How Is VRF Calculated?
An air conditioning unit like a ductless mini split system has a variable refrigerant flow or VRF. The criteria for a unit to be a VRF is having several indoor air-handling units and one outdoor condenser or compressor. In VRF systems they call it diversity factor. That means that if you have a 10 ton condenser unit with 13 indoor units each 1 ton, then your diversity factor is 130%. That means that you have 30% more capacity in evaporation than condensation. VRF systems can use water cooling or include a three-piped heat recovery system or a two-piped heat pump.
No matter the VRF system, understanding your refrigerant flow allows you to gauge how effectively your air conditioner or heater uses the refrigerant that travels to the evaporators in each indoor air-handling unit. The better the VRF, the more control you have over each cooling zone, allowing you to set your home or commercial building to the ideal temperature you like.
How do you know if your air conditioner is using refrigerant effectively? In VRF what you need to calculate as in any other system is the heat/cool load you need to comply with. After you have this, you need to understand the demand of the areas, schedule of the areas. This way you would know what the total demand for every hour of the day for certain areas would be.
The more data you have available to inform your VRF efficiency, the better. First, you need to know your air conditioner’s standard rating cooling capacity in British thermal units (BTUs) an hour, which can also be converted to watts.
You should also figure out the AC’s energy efficiency ratio or EER. This tells you how well your air conditioner uses the energy required for it to run and cool your home. EER is also represented as a wattage in this instance. (As an FYI, the seasonal energy efficiency ratio or SEER is an average of how much energy is used to produce a certain amount of BTU along the whole year. ).
EER shows the efficiency of a system at peak load capacity. This is super useful, but reality is that peak demands only make about 2% of the time along a whole day. Another metric you can calculate is IEER, which uses the EER of a system at 100%, then at 75%, then at 50% and finally at 25% and then shows you an number that represents more of an average depending on the load it works on.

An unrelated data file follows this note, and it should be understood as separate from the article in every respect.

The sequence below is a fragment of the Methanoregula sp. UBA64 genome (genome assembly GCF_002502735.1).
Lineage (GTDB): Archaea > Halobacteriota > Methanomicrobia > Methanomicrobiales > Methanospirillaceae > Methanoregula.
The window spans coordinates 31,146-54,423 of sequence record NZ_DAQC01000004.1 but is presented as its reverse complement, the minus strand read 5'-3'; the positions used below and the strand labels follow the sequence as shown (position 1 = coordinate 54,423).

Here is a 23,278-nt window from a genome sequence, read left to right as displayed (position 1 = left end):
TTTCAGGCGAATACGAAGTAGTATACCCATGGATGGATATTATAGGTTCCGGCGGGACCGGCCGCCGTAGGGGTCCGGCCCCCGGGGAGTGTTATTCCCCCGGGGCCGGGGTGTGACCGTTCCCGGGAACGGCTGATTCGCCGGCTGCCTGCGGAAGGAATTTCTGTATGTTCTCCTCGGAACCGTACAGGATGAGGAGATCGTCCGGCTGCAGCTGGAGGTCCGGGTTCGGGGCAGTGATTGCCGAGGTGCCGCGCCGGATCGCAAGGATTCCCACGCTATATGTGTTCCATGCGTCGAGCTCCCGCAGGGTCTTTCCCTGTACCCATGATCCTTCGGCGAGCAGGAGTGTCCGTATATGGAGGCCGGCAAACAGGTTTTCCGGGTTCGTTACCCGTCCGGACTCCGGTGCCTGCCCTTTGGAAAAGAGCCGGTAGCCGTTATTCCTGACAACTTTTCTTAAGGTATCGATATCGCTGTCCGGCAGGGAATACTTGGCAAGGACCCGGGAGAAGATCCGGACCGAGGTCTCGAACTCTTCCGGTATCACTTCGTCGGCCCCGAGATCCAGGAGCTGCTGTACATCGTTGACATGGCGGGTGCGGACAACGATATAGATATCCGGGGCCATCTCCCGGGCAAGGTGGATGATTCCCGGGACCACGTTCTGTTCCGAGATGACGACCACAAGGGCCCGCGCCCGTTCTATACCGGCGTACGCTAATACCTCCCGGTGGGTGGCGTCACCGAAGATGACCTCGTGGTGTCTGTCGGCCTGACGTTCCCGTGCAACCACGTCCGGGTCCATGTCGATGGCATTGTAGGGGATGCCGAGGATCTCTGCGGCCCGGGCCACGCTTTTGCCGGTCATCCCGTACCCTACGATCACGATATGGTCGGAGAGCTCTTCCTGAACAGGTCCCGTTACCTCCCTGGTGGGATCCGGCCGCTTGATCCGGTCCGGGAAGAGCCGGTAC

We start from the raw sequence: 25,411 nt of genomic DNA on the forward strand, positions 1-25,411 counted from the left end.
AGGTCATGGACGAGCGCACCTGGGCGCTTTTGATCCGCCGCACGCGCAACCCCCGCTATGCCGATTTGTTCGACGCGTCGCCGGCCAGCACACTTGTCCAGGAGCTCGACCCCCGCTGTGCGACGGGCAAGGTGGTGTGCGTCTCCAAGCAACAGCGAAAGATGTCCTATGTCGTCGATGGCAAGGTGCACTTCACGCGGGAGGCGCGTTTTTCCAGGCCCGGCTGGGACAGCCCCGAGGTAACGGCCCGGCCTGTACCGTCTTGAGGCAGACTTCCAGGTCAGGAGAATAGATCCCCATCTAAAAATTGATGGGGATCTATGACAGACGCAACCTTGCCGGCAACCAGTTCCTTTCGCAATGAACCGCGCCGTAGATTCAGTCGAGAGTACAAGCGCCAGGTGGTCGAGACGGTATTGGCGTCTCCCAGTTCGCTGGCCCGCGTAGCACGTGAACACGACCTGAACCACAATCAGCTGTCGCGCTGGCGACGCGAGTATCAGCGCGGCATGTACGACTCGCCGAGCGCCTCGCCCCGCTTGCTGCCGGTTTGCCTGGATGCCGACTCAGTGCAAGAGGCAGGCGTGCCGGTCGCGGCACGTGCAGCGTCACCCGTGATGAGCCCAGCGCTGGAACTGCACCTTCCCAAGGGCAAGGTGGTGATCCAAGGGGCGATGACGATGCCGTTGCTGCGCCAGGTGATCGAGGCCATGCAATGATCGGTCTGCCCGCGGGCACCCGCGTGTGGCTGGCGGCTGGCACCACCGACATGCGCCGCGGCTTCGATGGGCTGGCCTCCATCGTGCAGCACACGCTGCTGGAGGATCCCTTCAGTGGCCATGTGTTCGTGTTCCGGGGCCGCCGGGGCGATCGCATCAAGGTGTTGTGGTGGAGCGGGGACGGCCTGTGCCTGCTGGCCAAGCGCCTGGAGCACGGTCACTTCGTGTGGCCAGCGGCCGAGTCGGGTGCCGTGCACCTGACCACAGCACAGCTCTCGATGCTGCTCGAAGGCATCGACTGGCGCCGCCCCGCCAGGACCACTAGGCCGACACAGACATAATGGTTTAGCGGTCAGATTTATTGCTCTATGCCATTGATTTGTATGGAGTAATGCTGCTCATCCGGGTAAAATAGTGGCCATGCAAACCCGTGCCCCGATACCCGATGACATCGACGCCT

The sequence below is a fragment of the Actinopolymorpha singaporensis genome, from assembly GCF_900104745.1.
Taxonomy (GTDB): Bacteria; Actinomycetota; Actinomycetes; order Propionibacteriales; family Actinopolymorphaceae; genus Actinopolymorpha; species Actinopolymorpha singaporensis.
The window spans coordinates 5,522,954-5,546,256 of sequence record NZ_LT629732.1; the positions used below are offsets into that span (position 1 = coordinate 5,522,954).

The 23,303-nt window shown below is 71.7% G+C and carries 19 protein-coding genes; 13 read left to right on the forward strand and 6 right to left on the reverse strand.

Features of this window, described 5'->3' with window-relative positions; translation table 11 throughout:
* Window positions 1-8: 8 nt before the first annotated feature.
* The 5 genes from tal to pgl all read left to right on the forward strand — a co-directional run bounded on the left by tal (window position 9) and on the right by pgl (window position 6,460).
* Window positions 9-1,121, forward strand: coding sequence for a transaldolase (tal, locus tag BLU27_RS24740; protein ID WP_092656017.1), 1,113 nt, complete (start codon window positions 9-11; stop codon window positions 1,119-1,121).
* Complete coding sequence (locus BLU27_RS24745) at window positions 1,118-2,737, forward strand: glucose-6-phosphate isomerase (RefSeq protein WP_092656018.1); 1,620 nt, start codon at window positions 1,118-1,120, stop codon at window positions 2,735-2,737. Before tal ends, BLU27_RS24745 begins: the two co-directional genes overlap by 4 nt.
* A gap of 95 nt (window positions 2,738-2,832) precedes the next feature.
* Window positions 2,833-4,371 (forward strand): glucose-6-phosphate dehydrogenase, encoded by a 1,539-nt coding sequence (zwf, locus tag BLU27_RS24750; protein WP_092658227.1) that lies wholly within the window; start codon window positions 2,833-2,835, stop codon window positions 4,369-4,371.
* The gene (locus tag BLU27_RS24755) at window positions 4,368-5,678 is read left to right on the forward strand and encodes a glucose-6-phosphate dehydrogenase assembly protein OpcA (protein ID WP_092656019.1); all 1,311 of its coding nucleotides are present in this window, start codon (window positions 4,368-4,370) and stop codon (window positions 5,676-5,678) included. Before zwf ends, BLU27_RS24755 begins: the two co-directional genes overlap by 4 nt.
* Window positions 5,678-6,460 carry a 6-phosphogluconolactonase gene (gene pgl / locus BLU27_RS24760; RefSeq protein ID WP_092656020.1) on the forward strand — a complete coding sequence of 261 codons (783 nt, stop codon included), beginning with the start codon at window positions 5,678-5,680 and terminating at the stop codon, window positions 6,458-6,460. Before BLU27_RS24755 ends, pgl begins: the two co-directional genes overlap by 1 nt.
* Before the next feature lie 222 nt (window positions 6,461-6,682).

So let’s say you have a VRF multi-split AC like a ductless mini split system. The unit operates at about 19,000 watts, which is roughly 65,000 BTU an hour. By converting the standard cooling capacity to watts, then taking your EER and multiplying that by wattage per hour, and finally calculating the IEER, you get your refrigerant flow efficiency.
Keep in mind that your home or commercial building’s cooling load can be affected by different factors throughout the year and on any given day. For example, for each person you add to the building, they’ll produce heat. When relaxing or doing light work, people generate heat at about 230 BTU an hour. If engaging in strenuous physical activity, it’s up to 635 BTU an hour.
Lights, both artificial and natural, also affect cooling load. A single-watt light source is 3.41 BTUs, so take that number and calculate it by however many watts each light in your home produces. For instance, if you have a 200-watt light, that light alone contributes 682 BTU an hour.
Other factors like how much equipment you have in your home that’s plugged in and on must also be factored in, as should solar load, which can through conductance be generated by glass and other surfaces.
The more sources of light and heat, the harder your air conditioner has to work to provide cooling, so knowing your cooling load paints a more complete picture of VRF efficiency.